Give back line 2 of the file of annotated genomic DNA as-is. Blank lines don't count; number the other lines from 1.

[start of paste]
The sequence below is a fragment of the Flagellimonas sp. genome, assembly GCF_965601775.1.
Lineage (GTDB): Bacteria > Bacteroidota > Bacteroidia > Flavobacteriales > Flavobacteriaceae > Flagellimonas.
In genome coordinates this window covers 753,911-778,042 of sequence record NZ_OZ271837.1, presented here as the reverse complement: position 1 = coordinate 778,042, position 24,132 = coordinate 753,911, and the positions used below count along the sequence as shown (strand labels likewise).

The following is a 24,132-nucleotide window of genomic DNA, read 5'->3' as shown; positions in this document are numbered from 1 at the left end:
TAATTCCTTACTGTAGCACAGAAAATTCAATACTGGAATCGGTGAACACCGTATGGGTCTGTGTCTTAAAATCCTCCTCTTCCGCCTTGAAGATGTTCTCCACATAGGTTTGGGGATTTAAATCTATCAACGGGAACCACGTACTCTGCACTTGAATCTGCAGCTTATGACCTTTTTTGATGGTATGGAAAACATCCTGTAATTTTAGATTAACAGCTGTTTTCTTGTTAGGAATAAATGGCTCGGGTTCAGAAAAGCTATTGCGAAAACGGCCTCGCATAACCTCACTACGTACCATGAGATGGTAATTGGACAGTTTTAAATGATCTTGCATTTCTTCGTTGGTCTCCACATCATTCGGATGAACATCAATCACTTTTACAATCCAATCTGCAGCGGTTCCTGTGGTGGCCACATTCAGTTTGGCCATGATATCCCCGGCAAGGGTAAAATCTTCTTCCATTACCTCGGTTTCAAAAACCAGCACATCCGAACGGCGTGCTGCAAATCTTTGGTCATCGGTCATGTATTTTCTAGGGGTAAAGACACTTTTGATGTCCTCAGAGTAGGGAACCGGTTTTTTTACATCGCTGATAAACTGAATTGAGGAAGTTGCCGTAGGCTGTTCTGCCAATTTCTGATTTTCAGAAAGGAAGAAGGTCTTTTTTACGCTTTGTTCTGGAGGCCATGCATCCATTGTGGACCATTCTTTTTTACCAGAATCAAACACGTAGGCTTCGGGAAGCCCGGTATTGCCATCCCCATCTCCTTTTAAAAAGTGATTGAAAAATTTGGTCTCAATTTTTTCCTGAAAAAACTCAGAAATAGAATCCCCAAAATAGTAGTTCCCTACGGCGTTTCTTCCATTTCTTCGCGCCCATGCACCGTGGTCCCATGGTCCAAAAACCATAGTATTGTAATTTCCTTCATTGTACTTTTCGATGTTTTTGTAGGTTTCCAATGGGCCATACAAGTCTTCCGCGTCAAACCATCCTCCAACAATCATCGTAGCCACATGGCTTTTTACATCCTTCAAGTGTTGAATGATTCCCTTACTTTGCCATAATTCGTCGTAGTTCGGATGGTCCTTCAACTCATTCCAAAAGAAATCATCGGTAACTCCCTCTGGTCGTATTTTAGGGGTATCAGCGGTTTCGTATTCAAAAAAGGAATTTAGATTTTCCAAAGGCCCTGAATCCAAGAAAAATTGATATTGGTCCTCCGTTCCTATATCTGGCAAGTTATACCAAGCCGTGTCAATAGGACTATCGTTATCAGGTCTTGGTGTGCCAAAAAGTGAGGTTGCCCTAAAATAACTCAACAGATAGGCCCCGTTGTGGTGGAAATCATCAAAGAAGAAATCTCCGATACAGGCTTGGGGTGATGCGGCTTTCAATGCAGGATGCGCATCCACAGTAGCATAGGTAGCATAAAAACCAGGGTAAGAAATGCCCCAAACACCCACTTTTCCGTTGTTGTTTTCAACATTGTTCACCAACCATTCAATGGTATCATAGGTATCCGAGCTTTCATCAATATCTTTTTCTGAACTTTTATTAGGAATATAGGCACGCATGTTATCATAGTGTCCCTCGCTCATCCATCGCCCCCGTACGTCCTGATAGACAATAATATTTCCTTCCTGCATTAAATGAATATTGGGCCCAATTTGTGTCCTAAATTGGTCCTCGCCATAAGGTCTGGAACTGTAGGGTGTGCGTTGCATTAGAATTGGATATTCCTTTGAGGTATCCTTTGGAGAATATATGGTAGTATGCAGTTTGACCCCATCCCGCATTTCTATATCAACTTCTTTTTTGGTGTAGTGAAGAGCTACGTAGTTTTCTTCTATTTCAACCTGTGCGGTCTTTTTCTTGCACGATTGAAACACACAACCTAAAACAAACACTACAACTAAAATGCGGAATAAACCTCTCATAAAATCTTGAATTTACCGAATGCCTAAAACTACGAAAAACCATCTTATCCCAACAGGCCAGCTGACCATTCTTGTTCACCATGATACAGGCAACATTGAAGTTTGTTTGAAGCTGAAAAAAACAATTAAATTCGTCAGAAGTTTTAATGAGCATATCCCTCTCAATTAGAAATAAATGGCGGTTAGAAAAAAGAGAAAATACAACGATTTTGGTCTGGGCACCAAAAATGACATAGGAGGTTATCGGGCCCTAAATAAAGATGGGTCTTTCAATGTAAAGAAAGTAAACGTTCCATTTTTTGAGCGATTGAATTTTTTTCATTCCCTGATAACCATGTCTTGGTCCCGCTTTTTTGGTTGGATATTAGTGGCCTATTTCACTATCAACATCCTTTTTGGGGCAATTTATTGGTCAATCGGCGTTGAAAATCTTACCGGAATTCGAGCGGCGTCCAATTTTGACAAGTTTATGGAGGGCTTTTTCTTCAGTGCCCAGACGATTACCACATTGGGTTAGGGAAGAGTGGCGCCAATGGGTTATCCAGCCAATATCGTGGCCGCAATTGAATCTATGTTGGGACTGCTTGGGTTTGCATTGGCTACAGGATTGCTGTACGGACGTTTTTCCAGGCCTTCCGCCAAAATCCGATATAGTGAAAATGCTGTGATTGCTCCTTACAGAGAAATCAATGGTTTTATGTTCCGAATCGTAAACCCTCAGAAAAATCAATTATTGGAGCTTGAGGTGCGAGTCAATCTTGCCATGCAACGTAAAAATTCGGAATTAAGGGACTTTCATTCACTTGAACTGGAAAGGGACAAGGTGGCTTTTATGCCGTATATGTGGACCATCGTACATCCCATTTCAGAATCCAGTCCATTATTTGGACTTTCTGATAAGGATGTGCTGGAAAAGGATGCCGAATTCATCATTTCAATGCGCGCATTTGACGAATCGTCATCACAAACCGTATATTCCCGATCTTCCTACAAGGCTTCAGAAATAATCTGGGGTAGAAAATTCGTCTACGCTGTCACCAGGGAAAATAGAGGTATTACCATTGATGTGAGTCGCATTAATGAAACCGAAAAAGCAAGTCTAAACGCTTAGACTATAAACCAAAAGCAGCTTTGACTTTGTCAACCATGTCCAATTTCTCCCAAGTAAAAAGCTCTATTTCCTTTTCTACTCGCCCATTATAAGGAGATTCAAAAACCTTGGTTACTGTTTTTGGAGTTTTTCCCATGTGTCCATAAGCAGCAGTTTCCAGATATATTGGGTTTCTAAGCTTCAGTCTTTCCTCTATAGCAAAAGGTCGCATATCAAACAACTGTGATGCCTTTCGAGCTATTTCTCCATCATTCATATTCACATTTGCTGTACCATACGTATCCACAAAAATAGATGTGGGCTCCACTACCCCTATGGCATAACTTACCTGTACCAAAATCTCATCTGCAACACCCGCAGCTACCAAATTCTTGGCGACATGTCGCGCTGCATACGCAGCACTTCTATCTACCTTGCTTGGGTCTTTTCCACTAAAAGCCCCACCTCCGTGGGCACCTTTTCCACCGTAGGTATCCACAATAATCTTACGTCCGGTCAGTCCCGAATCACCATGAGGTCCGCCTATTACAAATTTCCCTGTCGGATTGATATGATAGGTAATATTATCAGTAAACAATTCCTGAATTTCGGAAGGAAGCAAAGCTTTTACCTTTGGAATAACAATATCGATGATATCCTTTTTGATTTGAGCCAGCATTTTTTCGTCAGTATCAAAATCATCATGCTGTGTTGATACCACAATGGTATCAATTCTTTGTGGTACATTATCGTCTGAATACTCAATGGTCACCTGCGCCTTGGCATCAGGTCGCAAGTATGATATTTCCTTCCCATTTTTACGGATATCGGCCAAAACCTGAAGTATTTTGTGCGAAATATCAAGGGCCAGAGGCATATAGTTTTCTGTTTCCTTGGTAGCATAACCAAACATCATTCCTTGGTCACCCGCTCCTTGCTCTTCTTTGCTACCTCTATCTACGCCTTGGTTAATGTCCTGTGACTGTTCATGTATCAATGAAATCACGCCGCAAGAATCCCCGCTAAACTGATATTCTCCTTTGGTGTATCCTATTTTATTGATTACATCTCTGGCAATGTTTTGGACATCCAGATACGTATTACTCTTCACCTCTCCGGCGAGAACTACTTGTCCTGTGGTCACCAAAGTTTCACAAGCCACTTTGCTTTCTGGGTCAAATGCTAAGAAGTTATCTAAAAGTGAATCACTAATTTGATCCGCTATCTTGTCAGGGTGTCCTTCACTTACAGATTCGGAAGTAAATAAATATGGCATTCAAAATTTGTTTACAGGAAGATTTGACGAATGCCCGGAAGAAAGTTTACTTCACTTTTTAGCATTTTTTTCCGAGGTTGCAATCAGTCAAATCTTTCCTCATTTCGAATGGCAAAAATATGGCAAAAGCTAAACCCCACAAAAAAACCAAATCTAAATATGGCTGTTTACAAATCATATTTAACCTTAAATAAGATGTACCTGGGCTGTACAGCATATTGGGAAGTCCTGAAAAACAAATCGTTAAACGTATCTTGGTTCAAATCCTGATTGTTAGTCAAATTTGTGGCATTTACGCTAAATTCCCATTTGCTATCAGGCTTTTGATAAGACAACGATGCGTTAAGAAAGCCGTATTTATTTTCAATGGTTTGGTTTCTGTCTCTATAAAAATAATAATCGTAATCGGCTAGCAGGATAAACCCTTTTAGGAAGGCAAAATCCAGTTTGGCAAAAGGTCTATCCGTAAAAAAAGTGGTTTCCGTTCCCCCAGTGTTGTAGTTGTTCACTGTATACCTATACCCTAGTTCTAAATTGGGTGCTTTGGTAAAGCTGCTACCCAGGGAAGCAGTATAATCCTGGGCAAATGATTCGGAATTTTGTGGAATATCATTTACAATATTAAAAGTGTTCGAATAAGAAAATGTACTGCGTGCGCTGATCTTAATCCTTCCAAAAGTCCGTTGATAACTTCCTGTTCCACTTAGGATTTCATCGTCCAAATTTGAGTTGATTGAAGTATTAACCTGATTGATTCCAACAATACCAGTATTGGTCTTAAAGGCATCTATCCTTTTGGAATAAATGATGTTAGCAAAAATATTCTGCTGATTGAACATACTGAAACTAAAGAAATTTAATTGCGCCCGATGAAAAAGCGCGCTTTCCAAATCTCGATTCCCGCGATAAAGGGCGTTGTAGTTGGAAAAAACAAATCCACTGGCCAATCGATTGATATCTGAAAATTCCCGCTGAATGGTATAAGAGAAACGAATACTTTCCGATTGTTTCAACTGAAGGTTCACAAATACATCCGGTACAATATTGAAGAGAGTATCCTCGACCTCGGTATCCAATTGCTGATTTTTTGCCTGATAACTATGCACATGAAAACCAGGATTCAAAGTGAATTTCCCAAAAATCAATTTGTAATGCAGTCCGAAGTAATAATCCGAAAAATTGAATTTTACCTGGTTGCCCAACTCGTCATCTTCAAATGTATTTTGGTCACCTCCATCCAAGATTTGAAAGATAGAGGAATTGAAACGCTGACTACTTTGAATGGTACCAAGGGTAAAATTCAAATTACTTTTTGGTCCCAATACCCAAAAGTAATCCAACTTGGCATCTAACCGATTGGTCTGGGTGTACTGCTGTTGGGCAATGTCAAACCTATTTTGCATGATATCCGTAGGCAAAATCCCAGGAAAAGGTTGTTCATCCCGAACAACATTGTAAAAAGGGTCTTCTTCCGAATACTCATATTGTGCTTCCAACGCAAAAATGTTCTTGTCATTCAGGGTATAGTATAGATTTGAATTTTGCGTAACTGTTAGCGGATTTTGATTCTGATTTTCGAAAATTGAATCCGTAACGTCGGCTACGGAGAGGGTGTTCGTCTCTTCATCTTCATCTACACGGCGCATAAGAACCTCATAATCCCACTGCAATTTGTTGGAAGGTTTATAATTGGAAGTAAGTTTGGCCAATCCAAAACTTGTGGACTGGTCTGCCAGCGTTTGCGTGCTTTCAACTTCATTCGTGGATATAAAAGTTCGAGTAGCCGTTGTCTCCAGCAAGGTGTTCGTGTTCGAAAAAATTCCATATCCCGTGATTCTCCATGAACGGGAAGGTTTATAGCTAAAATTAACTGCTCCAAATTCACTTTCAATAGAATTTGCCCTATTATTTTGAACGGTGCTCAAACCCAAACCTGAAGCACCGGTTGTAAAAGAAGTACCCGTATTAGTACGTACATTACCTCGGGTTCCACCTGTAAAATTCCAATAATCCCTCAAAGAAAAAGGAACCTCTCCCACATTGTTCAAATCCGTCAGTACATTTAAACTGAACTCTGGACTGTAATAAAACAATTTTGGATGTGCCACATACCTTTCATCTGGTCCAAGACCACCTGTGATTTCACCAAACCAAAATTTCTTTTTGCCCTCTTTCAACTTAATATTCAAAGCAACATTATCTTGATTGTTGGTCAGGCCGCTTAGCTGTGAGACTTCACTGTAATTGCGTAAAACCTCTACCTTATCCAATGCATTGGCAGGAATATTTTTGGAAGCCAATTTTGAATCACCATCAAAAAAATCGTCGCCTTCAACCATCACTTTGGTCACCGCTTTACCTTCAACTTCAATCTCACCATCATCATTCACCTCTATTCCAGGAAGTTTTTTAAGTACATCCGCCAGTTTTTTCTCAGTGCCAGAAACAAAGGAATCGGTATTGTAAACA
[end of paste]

Lineage (GTDB): Bacteria > Bacteroidota > Bacteroidia > Flavobacteriales > Flavobacteriaceae > Flagellimonas.